We all feel lonely at some point or another, but loneliness like Bill's doesn't happen overnight. No-one goes from having a close, loving circle of friends and family to being completely alone in an instant.  It's a very gradual process, taking place over many years.  Friends move away, parents are no longer around, children grow up and leave home, relationships end, marriages break down, social lives dwindle.  There might be some depression or anxiety  involved, financial worries, or maybe a house move that results in the loss of a friendly community or neighbour, until gradually we find ourselves a little more isolated than before.

Well meaning people might say things like 'join a club' or 'take up a hobby' which is good advice on paper, but ironically loneliness can make it difficult to make those vital connections with others. Spending too much time on your own can result in losing social skills or the confidence to use them, and so it becomes a vicious circle, and lonely people - by fearing further rejection - can feed into their own isolation by keeping a distance from others.  How often do we hear the phrase 'they keep themselves to themselves' about someone, when I'll bet they're lonely and crying out for company.

Nobody wants to admit to being lonely, and therein lies the rub.  It takes a very brave person, like Bill, to put into words what it's like and although he got a such a wonderful response, in most instances saying 'I'm lonely' makes people feel very uncomfortable.

There's a real stigma to admitting it, because it feels like you've done something wrong. It means you haven't been able to sustain a relationship well enough, or have failed to make friends or nurture the ones you've had. Friendships are reduced to the occasional text or Christmas card, or a sincere but effortless 'happy birthday' message on your Facebook wall.  Have a read of this beautifully written blog post by Mother in the Middle, if it doesn't make you want to send real, handwritten birthday cards to everyone you know, nothing will.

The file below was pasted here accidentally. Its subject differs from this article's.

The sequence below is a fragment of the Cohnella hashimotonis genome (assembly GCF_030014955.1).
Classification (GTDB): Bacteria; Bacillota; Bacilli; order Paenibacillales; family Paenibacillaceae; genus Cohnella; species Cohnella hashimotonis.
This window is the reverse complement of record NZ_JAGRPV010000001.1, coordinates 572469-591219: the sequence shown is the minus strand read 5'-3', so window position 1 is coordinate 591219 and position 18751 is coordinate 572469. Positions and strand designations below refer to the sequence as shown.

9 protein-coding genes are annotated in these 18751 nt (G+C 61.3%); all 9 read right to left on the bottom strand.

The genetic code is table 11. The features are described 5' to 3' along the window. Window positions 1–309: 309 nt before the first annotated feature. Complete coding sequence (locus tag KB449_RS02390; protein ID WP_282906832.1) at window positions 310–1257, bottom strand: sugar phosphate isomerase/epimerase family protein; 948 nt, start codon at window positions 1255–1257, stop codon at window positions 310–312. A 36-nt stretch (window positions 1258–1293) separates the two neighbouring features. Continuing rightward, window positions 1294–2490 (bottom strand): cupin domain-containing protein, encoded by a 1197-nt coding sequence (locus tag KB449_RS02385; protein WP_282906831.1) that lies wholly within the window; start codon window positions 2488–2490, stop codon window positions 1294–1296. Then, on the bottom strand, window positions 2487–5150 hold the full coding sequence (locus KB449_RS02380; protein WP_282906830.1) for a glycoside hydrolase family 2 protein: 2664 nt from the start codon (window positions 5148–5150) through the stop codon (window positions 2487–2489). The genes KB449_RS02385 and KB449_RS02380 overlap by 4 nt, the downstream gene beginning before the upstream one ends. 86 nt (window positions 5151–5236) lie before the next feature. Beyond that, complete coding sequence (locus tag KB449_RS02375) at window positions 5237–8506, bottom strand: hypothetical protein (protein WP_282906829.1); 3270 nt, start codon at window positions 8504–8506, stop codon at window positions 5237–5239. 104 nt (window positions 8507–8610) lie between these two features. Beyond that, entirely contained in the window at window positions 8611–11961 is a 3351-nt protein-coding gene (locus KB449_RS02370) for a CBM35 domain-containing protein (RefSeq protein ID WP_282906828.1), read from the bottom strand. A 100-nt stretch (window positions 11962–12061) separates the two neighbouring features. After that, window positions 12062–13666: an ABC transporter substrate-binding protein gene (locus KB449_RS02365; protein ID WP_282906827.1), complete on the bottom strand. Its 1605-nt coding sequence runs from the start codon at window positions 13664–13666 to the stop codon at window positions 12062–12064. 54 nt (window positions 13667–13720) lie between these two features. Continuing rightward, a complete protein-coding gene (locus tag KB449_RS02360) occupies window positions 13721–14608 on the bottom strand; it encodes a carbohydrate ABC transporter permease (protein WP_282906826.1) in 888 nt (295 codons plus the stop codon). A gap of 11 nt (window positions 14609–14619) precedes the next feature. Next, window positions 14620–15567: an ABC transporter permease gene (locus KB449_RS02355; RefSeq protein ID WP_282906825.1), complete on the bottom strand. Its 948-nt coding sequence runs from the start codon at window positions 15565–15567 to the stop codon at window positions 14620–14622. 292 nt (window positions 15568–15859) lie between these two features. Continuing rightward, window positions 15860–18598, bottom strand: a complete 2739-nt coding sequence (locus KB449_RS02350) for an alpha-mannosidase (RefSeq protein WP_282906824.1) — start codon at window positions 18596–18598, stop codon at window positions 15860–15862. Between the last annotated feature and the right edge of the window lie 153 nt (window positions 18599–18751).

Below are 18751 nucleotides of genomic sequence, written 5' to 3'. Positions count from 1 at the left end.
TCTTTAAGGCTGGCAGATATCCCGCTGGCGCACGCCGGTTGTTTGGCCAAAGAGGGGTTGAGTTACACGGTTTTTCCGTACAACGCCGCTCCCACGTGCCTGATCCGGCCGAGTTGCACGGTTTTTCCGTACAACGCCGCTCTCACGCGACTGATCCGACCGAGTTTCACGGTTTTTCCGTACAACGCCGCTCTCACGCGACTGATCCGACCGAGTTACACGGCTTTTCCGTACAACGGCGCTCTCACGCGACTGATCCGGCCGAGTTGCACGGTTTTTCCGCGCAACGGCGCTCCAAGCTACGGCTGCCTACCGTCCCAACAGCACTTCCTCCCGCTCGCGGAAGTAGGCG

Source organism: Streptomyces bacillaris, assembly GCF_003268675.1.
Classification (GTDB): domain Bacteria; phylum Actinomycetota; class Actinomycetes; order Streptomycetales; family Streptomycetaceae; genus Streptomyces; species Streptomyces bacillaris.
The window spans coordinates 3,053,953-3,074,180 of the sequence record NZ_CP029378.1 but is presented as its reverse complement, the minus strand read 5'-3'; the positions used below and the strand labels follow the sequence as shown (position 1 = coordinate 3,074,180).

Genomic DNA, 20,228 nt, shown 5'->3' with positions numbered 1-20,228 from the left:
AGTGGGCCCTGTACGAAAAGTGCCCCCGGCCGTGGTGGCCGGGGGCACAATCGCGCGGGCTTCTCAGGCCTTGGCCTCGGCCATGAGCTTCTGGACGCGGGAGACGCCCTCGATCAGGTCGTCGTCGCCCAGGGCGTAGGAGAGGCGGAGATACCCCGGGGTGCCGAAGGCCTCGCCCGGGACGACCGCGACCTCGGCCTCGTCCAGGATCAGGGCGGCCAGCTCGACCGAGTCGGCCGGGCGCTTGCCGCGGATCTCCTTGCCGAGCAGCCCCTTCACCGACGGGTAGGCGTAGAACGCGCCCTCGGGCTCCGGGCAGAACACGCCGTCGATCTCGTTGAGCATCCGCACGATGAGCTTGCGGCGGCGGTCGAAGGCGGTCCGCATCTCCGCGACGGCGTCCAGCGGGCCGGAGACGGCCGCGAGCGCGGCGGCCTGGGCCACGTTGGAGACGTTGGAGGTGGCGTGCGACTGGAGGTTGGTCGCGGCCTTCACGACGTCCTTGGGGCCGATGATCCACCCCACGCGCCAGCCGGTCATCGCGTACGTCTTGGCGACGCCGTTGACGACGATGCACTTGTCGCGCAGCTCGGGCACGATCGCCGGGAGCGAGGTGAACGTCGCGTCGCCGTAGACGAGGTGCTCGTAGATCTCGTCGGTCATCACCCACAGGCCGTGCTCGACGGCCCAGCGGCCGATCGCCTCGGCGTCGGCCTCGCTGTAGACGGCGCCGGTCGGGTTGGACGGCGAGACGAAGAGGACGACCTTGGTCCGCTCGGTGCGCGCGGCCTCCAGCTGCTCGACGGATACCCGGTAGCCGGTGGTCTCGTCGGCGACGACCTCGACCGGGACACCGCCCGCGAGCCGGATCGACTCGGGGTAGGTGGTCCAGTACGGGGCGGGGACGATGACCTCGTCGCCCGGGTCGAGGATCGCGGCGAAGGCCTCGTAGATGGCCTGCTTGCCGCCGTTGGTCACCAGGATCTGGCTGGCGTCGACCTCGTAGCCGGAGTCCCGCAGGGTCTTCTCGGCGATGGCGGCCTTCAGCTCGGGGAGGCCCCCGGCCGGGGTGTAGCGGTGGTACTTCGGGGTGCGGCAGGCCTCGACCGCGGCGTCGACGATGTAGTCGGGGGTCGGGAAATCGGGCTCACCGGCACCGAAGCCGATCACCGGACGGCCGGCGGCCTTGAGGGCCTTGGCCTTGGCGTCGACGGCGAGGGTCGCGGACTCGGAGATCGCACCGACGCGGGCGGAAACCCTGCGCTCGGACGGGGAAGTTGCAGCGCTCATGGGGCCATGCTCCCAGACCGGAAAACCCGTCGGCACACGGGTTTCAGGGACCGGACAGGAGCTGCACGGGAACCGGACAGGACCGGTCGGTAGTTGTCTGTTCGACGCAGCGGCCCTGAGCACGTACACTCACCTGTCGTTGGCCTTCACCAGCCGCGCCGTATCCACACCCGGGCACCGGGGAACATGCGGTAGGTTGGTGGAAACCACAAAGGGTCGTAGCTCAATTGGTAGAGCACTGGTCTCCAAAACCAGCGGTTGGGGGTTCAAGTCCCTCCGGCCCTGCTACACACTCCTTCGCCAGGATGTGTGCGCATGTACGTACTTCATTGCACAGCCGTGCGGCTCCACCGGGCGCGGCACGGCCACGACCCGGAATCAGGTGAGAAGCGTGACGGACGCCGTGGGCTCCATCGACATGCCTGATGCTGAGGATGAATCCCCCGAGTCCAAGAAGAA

Loneliness isn't contagious, but it is an epidemic is in this country.

There are several national campaigns to end loneliness in the UK, which are quite rightly aimed at isolated older people, but loneliness isn't the preserve of the elderly and may be closer to home than you think.

As I said, it doesn't happen overnight and I reckon we all know someone who is already on that slippery slope, but doesn't feel brave enough admit it.  Think about the people in your own life who you suspect are a bit lonely and let them know you care. It doesn't have to be a grand gesture - a simple phone call might be a good start.  It could make all the difference.


The Campaign to End Loneliness

Age UK's Help End Loneliness


How to help a lonely older person

How to cope with loneliness

Monday, 26 October 2015

Trying to get a good night's sleep

Trying to get a good night's sleep

I've always been a good sleeper. When I was a child I used to enjoy the sensation of falling asleep, still do, and I can still fall asleep very quickly, but for the last few weeks my mind has been whirring and I'm having lots of wide-awake moments in the middle of the night (why is it always 3.30am?) and I'm not getting a full night of good quality sleep.

When I wake in the night, it's like BANG I'm wide awake and there will be a song playing on repeat in my head. Just recently it's been Queen of Peace by Florence and the Machine which, considering she has a voice like a foghorn, seems a bit ironic really.

Added to that, I've been having some back problems which is making the sleep issue even more difficult.

To try and resolve it and find some answers to why I'm sleeping badly, I'm having a bit of help from a Silentnight's sleep expert. I know, I didn't know there was such a thing either but there is.

After completing a sleep diary and questionnaire, I had my first session with Dr Nerina, a couple of weeks ago, and it wasn't quite what I was expecting. Sure, it started off as I imagined it would with questions about my quality of sleep, sleep routine, nutrition and how much caffeine I drink (too much tea apparently) and I picked up some tips on how to get a good night's sleep:
  • Avoid using technology at least an hour before going to bed.  It can make the brain too stimulated;
  • Reading a book in bed will help you to relax before going to sleep;
  • If you have things on your mind, jot them down in a journal. Putting pen to paper can help to clear a busy mind;
  • cut down on caffeine from lunch time onwards. If you can't go without a cuppa try decaff for a change;
  • Put a few drops of lavender oil on your pillow. The scent helps to calm the mind and induce sleep;
  • Invest in a good quality mattress and check for signs of wear . If yours is older than 7 years it might be time to get a new one;